Errors 10 exercises

Options for Indexing Without Errors

We have an error because we are attempting to index into the productPrices object with a string.

Here's the error message:

Element implicitly has an 'any' type because expression of type 'string' can't be used to index type '{ Apple: number; Banana: number; Orange: number; }'.

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00:00 Okay, let's work out why this error is occurring here. Now, the key here is you can ignore the element implicitly has an any type. What this is basically saying is element implicitly has an any type. I don't know what this type is supposed to be. Okay, that's essentially what this phrase means.

00:17 Expression of type string can't be used to index type apple banana number. Now, if we think about what indexing something means, it basically means accessing it with dot notation, right? Or with this dynamic string notation. So apple banana orange, these are the three things

00:36 that you can use to index into product prices here. Now, we could make this error go away because we know that we're passing in product name string here. So the thing we're trying to index into product prices is a string. So it could be pair, for instance. It could be something that doesn't exist

00:55 on these product prices. And we know this because we can do get price pair like this and the error is not going to be caused here. So the error has to be caused somewhere because there's a mismatch with what we're trying to index into product prices with between what its keys actually are. So how do we resolve this?

01:14 No index signature with a parameter of type string was found on type apple banana orange. So index signature, what does that mean? Well, if we think about this product prices here, we can index into it with only three possible values, apple banana or orange.

01:31 Those three values are kind of like its index signature. The signature is kind of like, you know, the way it describes the way it can be called. So it's like, you can only index into me with three possible keys. So we can though, we could make that index signature potentially wider.

01:48 We could say you could index into it with any string. So you could say product prices is now a record of, don't know why I went American there, a record of string number here. Now what's going on here is we're now saying that product prices, it can contain any string.

02:07 So it has an index signature of string. This means that when I access it, I can actually pass in anything into here and I'm going to get back a number or I can pass apple if I want to, or I can pass pear and that might return me a number or undefined. So now the error goes away because we've given an index signature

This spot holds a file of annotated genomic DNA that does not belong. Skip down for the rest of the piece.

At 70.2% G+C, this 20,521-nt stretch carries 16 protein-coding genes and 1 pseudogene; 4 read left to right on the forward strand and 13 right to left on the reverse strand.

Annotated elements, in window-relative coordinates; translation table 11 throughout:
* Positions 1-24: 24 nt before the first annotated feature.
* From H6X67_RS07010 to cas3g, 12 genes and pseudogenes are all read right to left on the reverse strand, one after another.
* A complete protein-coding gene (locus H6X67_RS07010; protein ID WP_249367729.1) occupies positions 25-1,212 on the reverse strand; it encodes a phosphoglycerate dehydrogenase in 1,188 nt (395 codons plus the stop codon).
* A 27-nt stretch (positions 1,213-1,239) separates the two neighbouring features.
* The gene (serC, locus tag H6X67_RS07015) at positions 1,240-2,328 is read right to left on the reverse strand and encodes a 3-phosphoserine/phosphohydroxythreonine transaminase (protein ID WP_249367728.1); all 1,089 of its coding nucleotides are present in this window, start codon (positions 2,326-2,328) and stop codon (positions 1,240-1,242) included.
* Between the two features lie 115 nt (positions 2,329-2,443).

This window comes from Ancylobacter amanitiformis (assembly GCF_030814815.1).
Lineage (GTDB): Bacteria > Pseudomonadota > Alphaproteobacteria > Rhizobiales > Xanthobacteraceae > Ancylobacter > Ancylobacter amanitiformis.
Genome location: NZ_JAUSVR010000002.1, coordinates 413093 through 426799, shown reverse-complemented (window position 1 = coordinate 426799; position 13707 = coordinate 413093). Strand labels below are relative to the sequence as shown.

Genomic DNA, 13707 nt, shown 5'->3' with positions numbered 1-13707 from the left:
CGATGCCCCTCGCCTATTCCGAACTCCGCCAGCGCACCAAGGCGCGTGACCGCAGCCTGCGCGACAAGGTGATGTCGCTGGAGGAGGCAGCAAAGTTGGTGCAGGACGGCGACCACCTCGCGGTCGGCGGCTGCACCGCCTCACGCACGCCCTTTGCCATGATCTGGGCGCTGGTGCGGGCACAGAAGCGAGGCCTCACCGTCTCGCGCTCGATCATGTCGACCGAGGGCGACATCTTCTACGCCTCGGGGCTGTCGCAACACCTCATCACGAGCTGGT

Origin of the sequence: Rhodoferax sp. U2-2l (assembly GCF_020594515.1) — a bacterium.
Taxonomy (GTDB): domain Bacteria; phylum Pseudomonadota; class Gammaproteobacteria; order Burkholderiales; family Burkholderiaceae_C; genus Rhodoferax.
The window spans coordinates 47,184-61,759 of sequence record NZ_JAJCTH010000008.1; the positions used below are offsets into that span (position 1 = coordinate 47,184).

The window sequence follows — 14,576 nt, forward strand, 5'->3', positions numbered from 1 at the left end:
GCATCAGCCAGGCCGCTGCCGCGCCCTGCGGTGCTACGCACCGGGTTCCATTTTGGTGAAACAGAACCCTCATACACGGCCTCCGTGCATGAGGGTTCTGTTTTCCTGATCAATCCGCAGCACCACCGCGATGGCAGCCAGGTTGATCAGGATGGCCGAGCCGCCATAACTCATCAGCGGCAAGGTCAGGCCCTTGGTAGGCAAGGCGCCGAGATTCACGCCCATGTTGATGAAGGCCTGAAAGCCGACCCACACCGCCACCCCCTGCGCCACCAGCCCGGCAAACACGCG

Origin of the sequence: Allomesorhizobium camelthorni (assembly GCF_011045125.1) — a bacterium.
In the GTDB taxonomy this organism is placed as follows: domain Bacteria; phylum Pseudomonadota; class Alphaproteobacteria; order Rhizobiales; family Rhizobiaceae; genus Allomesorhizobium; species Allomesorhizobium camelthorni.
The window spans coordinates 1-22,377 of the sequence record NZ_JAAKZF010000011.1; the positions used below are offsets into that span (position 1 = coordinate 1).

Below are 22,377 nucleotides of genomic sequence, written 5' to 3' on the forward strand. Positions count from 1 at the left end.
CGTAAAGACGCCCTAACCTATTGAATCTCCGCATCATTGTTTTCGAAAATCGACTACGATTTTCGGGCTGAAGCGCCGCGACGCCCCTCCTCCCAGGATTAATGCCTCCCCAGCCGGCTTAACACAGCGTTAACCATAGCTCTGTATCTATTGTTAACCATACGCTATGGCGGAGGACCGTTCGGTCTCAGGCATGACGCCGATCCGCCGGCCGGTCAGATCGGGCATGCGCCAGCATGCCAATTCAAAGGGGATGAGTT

02:26 to this product prices, or we've said it's index signature instead of being just apple, banana, orange is now any string. So we take this off here. How can we make it though? Let's say that we didn't want it to error here. We didn't want it to error on return product prices product name. We actually wanted it to error

02:43 when we call the function with the wrong thing. Let's say we wanted to change product name. So it's actually apple, banana, or orange. We could of course do this. We could say orange or apple or banana. And now I've got to add an extra pipe there. Now the error goes away because we're indexing into it

03:04 with the correct things here. If we were to add pear onto this, then we're going to get an error here because property pear does not exist on apple, banana, orange. There you go. So we're starting to see why this error exists. So now we get an error here because pear is not assignable to the closer type that we were given here.

03:24 Nice. So this is one way of doing it. We can even remove this duplication. We can say type of, or rather key of, type of product prices. And now if we add an extra product price to this, so we say get, whoops, get price. We get apple, banana, or orange here.

03:44 And let's say we remove orange from up here. We're then going to get sort of the same error down here because we no longer have an orange on the product prices. This means the key of those product prices is not going to include orange. And so get price doesn't have orange on there. And nice, this is one way of doing it too.

04:03 But what if we know, we actually do know the product name is going to be apple, or banana, or orange. And we kind of want to cheat TypeScript a little bit. We want to get rid of this error properly. Well, what we can do is we can say product prices, product name. We can basically cast product name to the thing that we want it to be.

04:22 And we can say as key of type of product prices. And now the error goes away. If I move this into a separate line, we can say const index into this, and we can just use index there. So now we can see that index is basically apple, or banana, or orange.

04:41 And this means then that product prices index, we've basically forced it into that slot. We can still call get price with something that isn't that. We can say get price pair, for instance. And this means that we will possibly get some unsafe stuff coming out of here. But it does mean that you've made the error go away,

04:59 which is sometimes all you really want to do. So those are your three options. To review, we can do product name here. We can basically make get price, force it to be either apple, banana, or orange. Or we can widen the product prices. This is often the safest route, I think, to make it so that you can add any kind of thing

05:18 to product prices and index into it in any way. Or we can use a cast when we actually index into it and force it to be that thing. So three choices I would, in general, where you can widen out the type. This will make your apps, I think, a little bit more maintainable. And yeah, it sort of just makes more sense with what you're actually doing in TypeScript.